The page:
AMM: Stylistically your work has streamlined over the years. Can you tell us a little about working through this artistically?
SL: I’ve only come to making the work which really resonates with me in the past four years. Since having a child really. I was getting there just before this but I was still having a problem with overworking paintings and a tendency to always second-guess what I was doing. Once my daughter was born all that extra time I had to worry about my work disappeared. Basically I could no longer accommodate all the counterproductive habits I had acquired over the years. I think it takes time to find your own language through paint and image making. I used to get very frustrated and feel that I was somehow too slow in finding my way. With time I have lightened up on myself but also become better at knowing what makes a good painting for me. Ultimately the paintings you make for yourself are the good ones.
AMM: There’s a beautiful contrast between the smooth skin of the nudes and the fuzzy pelts of the poodles in your work. How do you use different methods of paint application and color to create texture and pattern in your work?
SL: The surface is extremely important to me. It is really about a love of painting and paint. Of course in the end I like some of my paintings more than others, but the way I work now I have the luxury of having different visual elements to draw from, elements which will occur over many paintings but in different compositions. This allows room for exploring pattern and texture and figuring out what works best in a given situation while also informing a visual language which is broadened with each combination.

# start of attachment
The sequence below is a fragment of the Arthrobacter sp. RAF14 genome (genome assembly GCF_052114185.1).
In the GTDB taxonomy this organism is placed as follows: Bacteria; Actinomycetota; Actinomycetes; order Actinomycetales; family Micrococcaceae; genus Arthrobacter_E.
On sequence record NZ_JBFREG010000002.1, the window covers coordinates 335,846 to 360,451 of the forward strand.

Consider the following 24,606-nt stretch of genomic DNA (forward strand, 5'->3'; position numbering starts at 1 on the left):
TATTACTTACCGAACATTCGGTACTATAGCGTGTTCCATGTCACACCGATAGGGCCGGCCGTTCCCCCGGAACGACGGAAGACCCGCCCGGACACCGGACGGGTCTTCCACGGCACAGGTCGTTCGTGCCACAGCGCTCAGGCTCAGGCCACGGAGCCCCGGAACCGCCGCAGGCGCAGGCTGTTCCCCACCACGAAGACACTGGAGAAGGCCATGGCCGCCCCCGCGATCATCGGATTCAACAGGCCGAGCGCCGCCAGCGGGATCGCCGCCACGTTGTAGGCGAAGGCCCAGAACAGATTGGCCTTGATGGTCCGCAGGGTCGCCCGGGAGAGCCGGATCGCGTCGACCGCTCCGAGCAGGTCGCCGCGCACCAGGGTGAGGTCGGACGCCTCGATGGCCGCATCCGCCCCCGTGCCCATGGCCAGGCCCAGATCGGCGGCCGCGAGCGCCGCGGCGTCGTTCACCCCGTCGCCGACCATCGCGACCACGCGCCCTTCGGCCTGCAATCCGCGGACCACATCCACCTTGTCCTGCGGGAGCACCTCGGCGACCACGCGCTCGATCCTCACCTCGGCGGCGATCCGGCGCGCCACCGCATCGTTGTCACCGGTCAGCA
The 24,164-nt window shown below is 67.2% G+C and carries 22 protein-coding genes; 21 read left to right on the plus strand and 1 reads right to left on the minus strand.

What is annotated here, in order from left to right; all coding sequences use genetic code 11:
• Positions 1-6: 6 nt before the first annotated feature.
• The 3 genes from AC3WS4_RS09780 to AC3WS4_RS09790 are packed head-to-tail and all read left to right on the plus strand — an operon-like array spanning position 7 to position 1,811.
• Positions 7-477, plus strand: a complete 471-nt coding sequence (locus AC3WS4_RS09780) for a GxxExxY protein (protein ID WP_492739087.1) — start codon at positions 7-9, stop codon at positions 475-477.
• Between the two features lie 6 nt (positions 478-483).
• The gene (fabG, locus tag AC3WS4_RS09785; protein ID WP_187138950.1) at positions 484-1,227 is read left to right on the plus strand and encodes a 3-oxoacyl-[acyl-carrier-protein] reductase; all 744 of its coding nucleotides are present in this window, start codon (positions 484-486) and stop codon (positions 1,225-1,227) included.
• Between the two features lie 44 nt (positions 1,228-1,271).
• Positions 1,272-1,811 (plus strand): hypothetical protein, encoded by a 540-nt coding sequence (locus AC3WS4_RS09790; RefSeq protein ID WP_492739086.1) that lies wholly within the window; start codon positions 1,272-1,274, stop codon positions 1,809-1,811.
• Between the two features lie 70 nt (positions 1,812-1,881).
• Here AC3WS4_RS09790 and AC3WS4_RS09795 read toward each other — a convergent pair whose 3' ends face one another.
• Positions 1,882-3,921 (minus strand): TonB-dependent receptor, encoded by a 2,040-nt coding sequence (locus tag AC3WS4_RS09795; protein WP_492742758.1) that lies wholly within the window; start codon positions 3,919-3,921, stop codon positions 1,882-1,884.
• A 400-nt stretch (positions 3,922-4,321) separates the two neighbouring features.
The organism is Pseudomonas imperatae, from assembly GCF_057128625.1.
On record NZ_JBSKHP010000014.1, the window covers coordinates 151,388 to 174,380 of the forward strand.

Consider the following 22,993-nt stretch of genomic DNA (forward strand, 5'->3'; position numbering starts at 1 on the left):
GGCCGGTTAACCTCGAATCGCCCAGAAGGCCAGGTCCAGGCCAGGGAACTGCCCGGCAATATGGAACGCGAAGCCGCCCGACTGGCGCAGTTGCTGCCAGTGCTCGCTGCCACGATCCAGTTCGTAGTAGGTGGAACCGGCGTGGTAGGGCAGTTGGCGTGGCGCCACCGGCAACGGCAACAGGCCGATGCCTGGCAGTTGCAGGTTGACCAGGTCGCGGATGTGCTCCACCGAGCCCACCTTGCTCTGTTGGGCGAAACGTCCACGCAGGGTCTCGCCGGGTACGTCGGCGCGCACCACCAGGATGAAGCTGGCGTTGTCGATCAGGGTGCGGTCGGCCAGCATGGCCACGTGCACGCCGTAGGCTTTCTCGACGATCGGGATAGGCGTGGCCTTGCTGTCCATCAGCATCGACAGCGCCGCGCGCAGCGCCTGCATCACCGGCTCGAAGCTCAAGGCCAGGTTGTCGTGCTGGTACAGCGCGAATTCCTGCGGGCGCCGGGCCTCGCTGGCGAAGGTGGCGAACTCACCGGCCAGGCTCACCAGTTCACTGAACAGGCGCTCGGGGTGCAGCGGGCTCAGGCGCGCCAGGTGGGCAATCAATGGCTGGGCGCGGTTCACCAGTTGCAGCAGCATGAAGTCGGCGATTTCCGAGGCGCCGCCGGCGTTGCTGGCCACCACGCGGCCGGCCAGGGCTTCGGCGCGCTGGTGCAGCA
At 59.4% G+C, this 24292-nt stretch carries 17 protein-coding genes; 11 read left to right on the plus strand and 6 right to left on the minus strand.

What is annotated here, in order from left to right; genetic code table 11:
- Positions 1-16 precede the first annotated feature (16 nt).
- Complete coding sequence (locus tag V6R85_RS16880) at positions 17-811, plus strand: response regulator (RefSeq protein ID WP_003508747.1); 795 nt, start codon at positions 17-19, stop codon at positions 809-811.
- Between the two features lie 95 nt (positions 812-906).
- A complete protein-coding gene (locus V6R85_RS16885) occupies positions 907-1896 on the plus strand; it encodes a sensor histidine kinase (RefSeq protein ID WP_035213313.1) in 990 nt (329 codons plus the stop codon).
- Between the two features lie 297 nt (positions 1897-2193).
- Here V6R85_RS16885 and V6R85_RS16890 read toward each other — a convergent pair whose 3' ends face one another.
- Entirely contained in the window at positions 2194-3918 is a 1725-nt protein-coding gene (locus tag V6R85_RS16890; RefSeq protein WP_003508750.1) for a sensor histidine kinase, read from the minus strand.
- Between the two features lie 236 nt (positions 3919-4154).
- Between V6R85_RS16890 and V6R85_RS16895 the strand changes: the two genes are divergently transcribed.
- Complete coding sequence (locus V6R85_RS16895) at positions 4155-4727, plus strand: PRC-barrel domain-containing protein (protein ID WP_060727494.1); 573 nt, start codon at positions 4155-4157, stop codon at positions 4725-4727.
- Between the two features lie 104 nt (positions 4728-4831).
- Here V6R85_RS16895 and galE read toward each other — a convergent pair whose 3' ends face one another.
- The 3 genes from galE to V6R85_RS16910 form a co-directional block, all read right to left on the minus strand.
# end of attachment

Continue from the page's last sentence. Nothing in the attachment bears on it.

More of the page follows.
AMM: How does humor feature in your art?
SL: It is essential. It is hard for me to take seriously work which does not have at least some element of humor, work which takes itself too seriously. I think it goes without saying the paintings are meant to be funny, however this comes across to the viewer.
AMM: Elements of different art movements are apparent in your work. Where do you look for inspiration?
SL: I don’t mean to sound too boring but I really do love painting and the history of painting. There are a bunch of contemporary painters I like and whose work I follow closely. Though in terms of inspiration and influence I am more indebted to older art movements, Medieval tapestry or late gothic/early Renaissance painters like Giotto or Duccio. They had a way of organizing space and using color which I always find myself going back to in order to understand what I’m doing. I love American Folk Art, the stylization and awkwardness. The Nabis, especially Vuillard, he could make a powerful small painting like no one else. Then there are Matisse and Picabia. I will never tire of looking at painting.
There always seem to be painters to newly discover. For example there was the Florine Stettheimer show at Jewish Museum not too long ago, I had not had a great deal of exposure to her work before, certainly not on that scale, it was inspiring to see so many incredible paintings together. The same can be said for the Gertrude Abercrombie show currently on view at Karma.
AMM: Do you have a dog?
SL: I don’t. We had a dog when I was very young but that is about it.
AMM: The poodle in your work seems to have such joie de vivre. If it were a real person, what would he or she be like?
SL: Dogs generally have lots of joie de vivre.
AMM: What’s next for you?
SL: Keep working, see what happens honestly. There are a few upcoming projects I am excited about, a two-person show with Teen Party Gallery in Brooklyn, and in the spring a solo show at 0-0 LA in California. Also, some of my work will apparently be on the set of an upcoming episode of High Maintenance on HBO, appropriately enough the scene is in a veterinary office.
Find out more about the artist: www.sophielarrimore.com
Interview by Layla Leiman for ArtMaze Magazine.